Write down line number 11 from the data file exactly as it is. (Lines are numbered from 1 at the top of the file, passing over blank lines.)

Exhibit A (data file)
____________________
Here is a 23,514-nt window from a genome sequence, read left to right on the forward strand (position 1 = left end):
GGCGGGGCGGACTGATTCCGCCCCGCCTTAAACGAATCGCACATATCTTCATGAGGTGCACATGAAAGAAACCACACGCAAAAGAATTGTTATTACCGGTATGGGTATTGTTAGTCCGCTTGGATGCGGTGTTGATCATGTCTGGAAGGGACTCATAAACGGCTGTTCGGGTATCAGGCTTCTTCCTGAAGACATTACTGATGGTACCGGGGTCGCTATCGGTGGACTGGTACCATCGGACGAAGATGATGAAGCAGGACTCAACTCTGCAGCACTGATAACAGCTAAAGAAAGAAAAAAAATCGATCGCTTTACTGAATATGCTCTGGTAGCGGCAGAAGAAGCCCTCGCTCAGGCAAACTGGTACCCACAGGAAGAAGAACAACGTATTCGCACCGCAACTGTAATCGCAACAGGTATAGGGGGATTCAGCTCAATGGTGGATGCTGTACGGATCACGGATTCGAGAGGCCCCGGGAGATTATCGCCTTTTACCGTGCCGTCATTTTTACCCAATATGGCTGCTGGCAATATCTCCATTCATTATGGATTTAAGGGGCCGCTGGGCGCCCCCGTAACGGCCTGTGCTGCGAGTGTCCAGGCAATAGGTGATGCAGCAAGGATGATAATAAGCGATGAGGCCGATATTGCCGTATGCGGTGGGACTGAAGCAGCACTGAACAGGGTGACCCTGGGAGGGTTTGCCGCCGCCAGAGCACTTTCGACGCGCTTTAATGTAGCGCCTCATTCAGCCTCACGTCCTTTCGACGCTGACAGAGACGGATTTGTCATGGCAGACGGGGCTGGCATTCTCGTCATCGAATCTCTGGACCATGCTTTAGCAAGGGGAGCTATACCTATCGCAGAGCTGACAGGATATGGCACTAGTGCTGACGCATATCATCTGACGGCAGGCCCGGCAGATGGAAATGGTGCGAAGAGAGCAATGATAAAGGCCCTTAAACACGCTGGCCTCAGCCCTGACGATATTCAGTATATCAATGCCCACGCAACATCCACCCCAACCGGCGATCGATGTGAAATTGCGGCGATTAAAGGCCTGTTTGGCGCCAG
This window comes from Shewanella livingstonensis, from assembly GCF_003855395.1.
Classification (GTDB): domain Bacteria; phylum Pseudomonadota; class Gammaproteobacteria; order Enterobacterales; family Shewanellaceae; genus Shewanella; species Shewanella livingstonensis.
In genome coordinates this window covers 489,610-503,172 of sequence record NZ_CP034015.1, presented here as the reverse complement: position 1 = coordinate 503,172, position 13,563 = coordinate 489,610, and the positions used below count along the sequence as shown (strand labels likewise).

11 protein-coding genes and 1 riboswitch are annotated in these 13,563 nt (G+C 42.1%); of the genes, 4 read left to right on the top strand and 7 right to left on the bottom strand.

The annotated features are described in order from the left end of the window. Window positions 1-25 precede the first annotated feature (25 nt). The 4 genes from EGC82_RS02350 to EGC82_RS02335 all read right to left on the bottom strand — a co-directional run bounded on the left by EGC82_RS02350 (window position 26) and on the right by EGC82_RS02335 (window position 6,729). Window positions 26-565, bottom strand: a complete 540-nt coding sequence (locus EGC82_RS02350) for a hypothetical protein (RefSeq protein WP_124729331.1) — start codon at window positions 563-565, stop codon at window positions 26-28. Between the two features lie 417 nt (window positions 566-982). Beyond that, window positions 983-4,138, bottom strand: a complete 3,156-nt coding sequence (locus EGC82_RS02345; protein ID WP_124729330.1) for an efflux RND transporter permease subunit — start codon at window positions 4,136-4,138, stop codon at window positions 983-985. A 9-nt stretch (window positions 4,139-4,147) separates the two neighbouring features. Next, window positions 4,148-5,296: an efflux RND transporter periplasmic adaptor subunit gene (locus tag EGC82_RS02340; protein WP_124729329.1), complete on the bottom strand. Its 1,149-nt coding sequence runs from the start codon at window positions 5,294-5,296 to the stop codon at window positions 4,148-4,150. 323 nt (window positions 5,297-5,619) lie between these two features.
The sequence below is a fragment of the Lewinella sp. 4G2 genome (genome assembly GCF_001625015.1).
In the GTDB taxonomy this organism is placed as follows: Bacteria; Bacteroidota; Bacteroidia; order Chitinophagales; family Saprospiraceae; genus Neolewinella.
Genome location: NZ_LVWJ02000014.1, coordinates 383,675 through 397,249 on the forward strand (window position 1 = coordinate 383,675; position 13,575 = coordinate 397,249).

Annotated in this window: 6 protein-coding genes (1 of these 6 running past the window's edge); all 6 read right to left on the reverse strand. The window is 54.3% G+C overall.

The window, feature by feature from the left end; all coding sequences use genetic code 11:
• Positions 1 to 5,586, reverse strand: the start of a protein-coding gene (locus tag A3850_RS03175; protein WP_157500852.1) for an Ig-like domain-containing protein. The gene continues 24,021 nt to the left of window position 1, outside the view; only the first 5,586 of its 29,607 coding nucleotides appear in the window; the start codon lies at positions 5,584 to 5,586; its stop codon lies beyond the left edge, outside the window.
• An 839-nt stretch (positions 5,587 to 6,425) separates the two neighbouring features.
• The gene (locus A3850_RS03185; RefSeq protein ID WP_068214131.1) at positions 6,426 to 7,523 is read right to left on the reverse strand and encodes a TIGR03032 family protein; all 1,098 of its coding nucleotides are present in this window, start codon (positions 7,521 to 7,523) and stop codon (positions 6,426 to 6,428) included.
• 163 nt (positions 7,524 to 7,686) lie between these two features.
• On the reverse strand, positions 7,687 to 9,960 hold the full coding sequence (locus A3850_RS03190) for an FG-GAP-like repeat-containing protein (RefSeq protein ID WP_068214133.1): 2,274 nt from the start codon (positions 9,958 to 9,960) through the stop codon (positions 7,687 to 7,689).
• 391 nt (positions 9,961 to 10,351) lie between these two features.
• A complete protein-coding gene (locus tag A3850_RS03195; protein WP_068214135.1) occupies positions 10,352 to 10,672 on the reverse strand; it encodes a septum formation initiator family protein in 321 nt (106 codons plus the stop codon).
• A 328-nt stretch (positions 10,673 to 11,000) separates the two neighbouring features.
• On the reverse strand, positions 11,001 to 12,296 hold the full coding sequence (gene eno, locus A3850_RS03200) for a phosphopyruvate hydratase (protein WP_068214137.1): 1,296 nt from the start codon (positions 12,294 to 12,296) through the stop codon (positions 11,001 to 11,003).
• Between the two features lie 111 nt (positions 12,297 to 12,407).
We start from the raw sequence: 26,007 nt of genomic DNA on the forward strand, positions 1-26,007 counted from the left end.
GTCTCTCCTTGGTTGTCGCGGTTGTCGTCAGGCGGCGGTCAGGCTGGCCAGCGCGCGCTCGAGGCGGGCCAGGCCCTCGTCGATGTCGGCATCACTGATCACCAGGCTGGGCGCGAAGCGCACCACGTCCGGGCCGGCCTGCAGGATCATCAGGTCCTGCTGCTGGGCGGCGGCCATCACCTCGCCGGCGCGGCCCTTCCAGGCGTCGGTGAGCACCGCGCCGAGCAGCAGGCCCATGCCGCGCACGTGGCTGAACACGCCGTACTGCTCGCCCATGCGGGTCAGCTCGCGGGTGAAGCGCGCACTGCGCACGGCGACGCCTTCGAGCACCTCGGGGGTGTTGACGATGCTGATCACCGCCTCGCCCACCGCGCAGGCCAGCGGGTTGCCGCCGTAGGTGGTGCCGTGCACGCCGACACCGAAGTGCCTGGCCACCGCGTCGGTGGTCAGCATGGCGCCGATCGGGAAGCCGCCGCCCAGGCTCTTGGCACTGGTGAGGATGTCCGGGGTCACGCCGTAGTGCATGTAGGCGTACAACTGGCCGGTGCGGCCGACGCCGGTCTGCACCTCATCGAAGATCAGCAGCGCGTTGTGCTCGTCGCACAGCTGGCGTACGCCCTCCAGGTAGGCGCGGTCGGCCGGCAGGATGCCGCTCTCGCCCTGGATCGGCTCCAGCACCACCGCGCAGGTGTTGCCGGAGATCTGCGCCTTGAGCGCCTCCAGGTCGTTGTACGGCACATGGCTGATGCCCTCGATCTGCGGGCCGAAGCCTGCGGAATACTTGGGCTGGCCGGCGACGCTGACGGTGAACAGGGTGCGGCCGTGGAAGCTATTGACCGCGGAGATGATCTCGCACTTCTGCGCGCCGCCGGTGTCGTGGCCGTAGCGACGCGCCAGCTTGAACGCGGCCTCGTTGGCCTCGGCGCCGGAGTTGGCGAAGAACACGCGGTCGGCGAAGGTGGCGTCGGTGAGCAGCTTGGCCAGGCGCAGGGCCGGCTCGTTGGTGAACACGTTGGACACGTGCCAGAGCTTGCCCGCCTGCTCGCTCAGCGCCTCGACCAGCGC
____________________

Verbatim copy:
Annotated in this window: 6 protein-coding genes (1 of these 6 running past the window's edge); all 6 read right to left on the reverse strand. The window is 54.3% G+C overall.